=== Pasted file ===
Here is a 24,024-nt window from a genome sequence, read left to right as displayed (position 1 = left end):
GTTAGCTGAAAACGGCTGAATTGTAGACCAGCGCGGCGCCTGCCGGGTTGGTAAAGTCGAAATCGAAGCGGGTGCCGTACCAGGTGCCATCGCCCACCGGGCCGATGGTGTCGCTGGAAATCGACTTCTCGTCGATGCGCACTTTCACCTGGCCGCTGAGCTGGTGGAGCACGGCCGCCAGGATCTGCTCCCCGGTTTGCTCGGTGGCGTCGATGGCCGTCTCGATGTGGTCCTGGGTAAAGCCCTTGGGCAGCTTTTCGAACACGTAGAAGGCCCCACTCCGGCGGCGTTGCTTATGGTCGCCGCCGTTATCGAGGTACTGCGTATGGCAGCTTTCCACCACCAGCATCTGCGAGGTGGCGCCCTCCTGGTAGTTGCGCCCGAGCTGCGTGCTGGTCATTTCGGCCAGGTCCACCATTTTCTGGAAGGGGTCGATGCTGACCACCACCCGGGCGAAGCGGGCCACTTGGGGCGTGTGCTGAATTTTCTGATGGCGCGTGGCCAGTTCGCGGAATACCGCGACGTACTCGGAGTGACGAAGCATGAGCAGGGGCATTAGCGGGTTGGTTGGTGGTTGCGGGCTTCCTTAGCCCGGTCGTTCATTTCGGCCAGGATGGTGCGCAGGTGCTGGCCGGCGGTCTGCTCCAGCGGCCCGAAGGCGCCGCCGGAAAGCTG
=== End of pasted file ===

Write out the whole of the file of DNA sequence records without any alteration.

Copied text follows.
Here is a 24,024-nt window from a genome sequence, read left to right as displayed (position 1 = left end):
GTTAGCTGAAAACGGCTGAATTGTAGACCAGCGCGGCGCCTGCCGGGTTGGTAAAGTCGAAATCGAAGCGGGTGCCGTACCAGGTGCCATCGCCCACCGGGCCGATGGTGTCGCTGGAAATCGACTTCTCGTCGATGCGCACTTTCACCTGGCCGCTGAGCTGGTGGAGCACGGCCGCCAGGATCTGCTCCCCGGTTTGCTCGGTGGCGTCGATGGCCGTCTCGATGTGGTCCTGGGTAAAGCCCTTGGGCAGCTTTTCGAACACGTAGAAGGCCCCACTCCGGCGGCGTTGCTTATGGTCGCCGCCGTTATCGAGGTACTGCGTATGGCAGCTTTCCACCACCAGCATCTGCGAGGTGGCGCCCTCCTGGTAGTTGCGCCCGAGCTGCGTGCTGGTCATTTCGGCCAGGTCCACCATTTTCTGGAAGGGGTCGATGCTGACCACCACCCGGGCGAAGCGGGCCACTTGGGGCGTGTGCTGAATTTTCTGATGGCGCGTGGCCAGTTCGCGGAATACCGCGACGTACTCGGAGTGACGAAGCATGAGCAGGGGCATTAGCGGGTTGGTTGGTGGTTGCGGGCTTCCTTAGCCCGGTCGTTCATTTCGGCCAGGATGGTGCGCAGGTGCTGGCCGGCGGTCTGCTCCAGCGGCCCGAAGGCGCCGCCGGAAAGCTG